The House is working on bipartisan legislation that would establish clearer standards for data privacy, but its provisions may not satisfy the staunchest privacy advocates unless it clearly allows states like California the ability to be more strict, according to some lawmakers.
A bill was approved, 53-2, by the House Energy and Commerce Committee on July 20. It is sponsored by Chairman Frank Pallone Jr., D-N.J., and co-sponsored by ranking member Cathy McMorris Rodgers, R-Wash. Leaders of the Subcommittee on Consumer Protection and Commerce, Chair Jan Schakowsky, D-Ill., and ranking member Gus Bilirakis, R-Fla., are also backing it.
House Speaker Nancy Pelosi, D-Calif., said Sept. 1 that lawmakers would need to work on the bill, saying it doesn’t provide the same consumer protections as existing California law.
The House bill, with more than 20 amendments adopted in committee, may also not gain the approval of Senate Commerce Chair Maria Cantwell, D-Wash. Cantwell and some progressive Democrats don’t want federal law to preempt states from passing stricter data privacy laws.
Republicans, on the other hand, are worried that a state-by-state patchwork of rules, rather than a national standard, could make compliance too onerous on businesses.
Partisan division means the bill faces a slim chance of passage in the evenly split Senate.
Provisions of the House legislation include ensuring a “clear and conspicuous, easy-to-execute means” for customers to easily withdraw their consent to the sale of their personal data.
Carriers would be entirely banned from selling data related to minors under age 17 or using children’s information for any targeted marketing purposes.
The bill would also require the Federal Trade Commission to adopt regulations within two years that establish more specific data privacy safeguards that include certain minimum standards, training obligations and requirements for written retention and corrective action plans. Carriers would have a duty under the law to mitigate “reasonably foreseeable risks or vulnerabilities.”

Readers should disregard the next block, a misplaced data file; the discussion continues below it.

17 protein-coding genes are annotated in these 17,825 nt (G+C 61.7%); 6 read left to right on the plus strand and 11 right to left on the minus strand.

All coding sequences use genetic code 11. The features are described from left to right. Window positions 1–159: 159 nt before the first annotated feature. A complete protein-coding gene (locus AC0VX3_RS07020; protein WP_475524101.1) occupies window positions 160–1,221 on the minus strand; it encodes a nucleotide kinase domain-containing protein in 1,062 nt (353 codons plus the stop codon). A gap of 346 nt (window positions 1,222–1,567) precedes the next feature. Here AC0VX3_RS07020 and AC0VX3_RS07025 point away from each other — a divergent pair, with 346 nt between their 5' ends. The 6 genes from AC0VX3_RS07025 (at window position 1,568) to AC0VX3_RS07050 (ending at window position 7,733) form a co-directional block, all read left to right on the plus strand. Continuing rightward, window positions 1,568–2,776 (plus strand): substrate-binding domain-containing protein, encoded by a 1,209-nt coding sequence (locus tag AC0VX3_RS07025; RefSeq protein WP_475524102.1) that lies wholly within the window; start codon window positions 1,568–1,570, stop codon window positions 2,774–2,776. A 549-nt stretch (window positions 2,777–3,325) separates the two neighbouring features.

Privacy concerns grew more urgent in the eyes of many after the Supreme Court overturned a constitutional right to abortion in the Dobbs v. Jackson Women’s Health Organization case in June. For Democrats, the ruling encouraged them to back stronger privacy protections amid fears that user locations and other data could be used to spy on individuals seeking abortion services in states that restrict it.
Many privacy advocates raised alarms in the wake of the Dobbs decision about the sensitive nature of personal data stored on menstrual-tracking applications used by millions of women.
Cantwell is among a dozen co-sponsors of a bill introduced after a draft of the Dobbs opinion leaked in May. The bill would prohibit organizations that collect information about individuals’ sexual or reproductive health from disclosing it to third parties unless doing so is essential for medical care.
The bill, which includes a private right to sue, would apply to a broad range of companies, including mobile communications providers and technology companies that operate menstrual-tracking apps.
Even though Congress may be unable to agree on robust data privacy protection legislation right now, the FCC “can and should do more” to protect consumers, according to Public Knowledge’s Feld.
“Right now, customers must negotiate a confusing maze of carrier practices and notifications,” Feld said. “The FCC is more than an enforcer; it is a regulator. The FCC should set new rules of the road so that subscribers have the privacy we need and deserve.”